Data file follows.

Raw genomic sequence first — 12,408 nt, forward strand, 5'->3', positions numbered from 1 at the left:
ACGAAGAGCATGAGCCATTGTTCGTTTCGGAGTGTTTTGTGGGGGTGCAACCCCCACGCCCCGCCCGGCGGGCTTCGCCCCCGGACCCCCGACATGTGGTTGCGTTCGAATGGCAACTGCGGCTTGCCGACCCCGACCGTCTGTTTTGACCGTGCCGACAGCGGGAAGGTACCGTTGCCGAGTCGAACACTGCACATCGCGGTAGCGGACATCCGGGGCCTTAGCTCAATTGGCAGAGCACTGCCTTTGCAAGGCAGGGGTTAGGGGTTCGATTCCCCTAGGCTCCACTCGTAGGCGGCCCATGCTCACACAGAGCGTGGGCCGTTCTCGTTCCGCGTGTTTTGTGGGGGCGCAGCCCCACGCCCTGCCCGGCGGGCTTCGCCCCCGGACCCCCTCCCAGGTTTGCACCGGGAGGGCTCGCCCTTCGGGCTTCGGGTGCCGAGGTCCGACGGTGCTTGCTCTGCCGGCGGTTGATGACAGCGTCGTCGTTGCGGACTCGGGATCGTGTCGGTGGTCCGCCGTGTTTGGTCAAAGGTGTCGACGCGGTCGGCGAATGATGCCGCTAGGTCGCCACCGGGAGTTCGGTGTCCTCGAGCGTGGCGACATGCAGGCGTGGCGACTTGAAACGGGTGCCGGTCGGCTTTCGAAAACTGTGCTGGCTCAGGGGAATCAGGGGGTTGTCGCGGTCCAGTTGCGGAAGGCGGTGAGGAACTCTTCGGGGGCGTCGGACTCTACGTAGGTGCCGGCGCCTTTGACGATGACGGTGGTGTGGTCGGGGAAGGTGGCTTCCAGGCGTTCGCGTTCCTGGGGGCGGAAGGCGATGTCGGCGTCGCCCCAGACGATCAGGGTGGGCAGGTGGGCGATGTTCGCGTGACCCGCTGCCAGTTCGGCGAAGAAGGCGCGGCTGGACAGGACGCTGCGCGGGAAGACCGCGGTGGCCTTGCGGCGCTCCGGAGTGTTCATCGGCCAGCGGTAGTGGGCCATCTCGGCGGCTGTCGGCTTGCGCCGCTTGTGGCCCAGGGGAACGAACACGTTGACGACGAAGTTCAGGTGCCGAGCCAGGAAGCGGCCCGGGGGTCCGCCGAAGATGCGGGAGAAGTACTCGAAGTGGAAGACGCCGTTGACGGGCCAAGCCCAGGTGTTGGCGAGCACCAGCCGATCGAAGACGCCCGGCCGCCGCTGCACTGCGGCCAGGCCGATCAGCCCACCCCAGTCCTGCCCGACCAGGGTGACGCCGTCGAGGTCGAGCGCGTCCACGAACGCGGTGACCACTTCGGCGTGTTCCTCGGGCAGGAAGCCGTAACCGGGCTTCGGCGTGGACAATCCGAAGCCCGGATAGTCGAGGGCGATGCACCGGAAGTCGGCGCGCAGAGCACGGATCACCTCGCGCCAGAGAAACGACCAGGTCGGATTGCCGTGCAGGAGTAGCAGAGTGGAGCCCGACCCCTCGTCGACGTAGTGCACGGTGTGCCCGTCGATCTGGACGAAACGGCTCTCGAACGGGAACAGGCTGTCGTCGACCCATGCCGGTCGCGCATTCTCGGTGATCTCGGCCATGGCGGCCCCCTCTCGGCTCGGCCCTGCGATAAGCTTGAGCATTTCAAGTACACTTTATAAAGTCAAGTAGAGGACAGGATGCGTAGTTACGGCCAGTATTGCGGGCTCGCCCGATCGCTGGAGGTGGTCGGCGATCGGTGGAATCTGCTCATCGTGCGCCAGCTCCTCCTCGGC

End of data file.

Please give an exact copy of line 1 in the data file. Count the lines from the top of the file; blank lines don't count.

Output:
Raw genomic sequence first — 12,408 nt, forward strand, 5'->3', positions numbered from 1 at the left: